Will The Path Lead More Viewers to Hulu?

Despite good reviews, the Hulu original drama has failed to create much buzz for the service's other offerings. We explore why.

by | April 27, 2016 | Comments



If you’re not watching The Path, Hulu’s latest original offering, you’re missing out on some wacky, must-see stuff.

You’re missing out on Aaron Paul, the Emmy-winning co-star of Breaking Bad and current star of those silly T-Mobile ads where he plays a binge-watching support-group facilitator with a knack for getting way too intense. You’re missing out on Hugh Dancy, formerly of Hannibal, as a wannabe prophet who bugs the hell out — panting, breathing heavily, spazzing out, the whole nine — when he receives oral sex from a love-struck follower. You’re missing out on Michelle Monaghan, once again staking her claim as the go-to gal for playing women in weird love triangles, as she’s caught between Paul’s secretive husband and Dancy’s charismatic philosopher. It’s practically a replay of her performance in the first season of True Detective, when she was the woman caught between Woody Harrelson’s secretive husband and Matthew McConaughey’s charismatic philosopher.


The Path is a usually straight-faced melodrama occasionally punctuated with bursts of bonkers behavior.

Yes, The Path is that kind of show, a usually straight-faced melodrama occasionally punctuated with bursts of bonkers behavior. Set in an upstate New York commune covered in foliage, The Path centers on a “movement” of people who believe their way of living will keep them on the road to peace and salvation, especially once the world goes all to hell. Usually pigeonholed as a cult full of harmless hippies (“Aren’t they just a bunch of Deadheads?” one outsider asks), these folks are plagued with personal issues. Paul’s character, Eddie, begins to question the movement and its mission once he returns from a revealing trip to Peru, where’s the movement’s leader (played by 2001: A Space Odyssey star Keir Dullea) lies comatose. Unable to express his suspicion that the whole movement is a sham, he becomes increasingly dodgy and distant, leading his wife to believe he’s having an affair. (She thinks he creeped around on the trip with a wild child played by guest star Minka Kelly.) Meanwhile, Dancy’s messiah-in-training Cal prematurely becomes the de facto leader, vowing to take the movement into the new millennium by appearing on TV shows, where his preaching can be heard loud and clear. But this dude, a recovering alcoholic with a short fuse and a hellion for a mom (Kathleen Turner!), also has some baggage he’s having trouble unloading.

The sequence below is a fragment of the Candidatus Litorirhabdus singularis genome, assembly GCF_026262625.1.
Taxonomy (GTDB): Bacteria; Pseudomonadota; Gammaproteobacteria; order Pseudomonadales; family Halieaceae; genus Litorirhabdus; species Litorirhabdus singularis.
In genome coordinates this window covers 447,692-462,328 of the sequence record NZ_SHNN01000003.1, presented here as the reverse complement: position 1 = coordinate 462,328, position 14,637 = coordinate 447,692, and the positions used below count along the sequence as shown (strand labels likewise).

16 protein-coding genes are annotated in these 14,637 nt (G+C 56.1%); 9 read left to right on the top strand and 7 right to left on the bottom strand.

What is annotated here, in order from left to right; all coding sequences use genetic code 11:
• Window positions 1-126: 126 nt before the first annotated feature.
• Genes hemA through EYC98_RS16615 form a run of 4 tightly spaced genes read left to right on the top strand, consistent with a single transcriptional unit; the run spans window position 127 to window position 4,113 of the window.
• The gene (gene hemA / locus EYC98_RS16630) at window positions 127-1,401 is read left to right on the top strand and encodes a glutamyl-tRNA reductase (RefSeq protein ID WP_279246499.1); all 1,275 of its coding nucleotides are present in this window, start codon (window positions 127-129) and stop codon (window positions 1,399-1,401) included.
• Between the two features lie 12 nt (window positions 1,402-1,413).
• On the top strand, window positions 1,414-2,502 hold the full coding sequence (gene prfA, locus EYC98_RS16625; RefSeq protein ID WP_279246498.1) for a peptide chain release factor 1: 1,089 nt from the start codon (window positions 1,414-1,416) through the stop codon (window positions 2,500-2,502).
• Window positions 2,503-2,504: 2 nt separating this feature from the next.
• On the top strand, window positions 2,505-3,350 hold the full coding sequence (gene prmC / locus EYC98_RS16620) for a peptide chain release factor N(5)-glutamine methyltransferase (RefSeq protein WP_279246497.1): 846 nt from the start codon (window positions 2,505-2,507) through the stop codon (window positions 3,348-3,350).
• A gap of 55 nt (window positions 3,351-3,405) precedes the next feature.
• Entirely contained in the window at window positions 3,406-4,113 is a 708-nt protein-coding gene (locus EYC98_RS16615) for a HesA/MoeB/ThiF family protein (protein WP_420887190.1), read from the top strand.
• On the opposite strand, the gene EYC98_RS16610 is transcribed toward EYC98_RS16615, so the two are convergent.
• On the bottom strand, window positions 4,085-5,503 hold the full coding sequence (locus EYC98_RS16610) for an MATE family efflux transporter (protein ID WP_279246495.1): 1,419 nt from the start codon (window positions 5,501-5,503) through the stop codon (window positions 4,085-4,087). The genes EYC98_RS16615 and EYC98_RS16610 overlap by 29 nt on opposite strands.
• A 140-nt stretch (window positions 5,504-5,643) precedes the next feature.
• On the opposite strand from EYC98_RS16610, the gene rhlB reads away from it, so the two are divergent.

Created by playwright Jessica Goldberg and executive produced by Jason Katims (Friday Night Lights), The Path basically shines a sympathetic light on those who live life in alternative circles. While the show’s characters might follow a hippy-dippy faith, speaking in out-there jargon and shorthand that’ll certainly have you wondering if they’re taking obvious potshots at Scientology, the show’s overriding point is that these people are still people, dammit!


If you wonder why you haven’t heard more about The Path, there’s a good reason for that: it’s on Hulu.

If you wonder why you haven’t heard more about The Path, especially since it’s a drama starring three vets of recent, critically acclaimed prestige television series, there’s a good reason for that: it’s on Hulu. (I recently did a search of The Path on Twitter and saw people used the two words more as sentence fodder than referring to the actual show.) It appears the streaming TV-on-demand platform is still not known for delivering top-notch, original content, even though they’ve been going all out to prove it can churn out shows featuring big-name talent. Earlier this year, the service made a big deal out of 11.22.63, the J.J. Abrams-produced miniseries adaptation of Stephen King’s time-tripping novel, with that rebellious workaholic James Franco as an English teacher who goes back in time to stop the JFK assassination. But even its considerable star power and good reviews weren’t enough to create much buzz.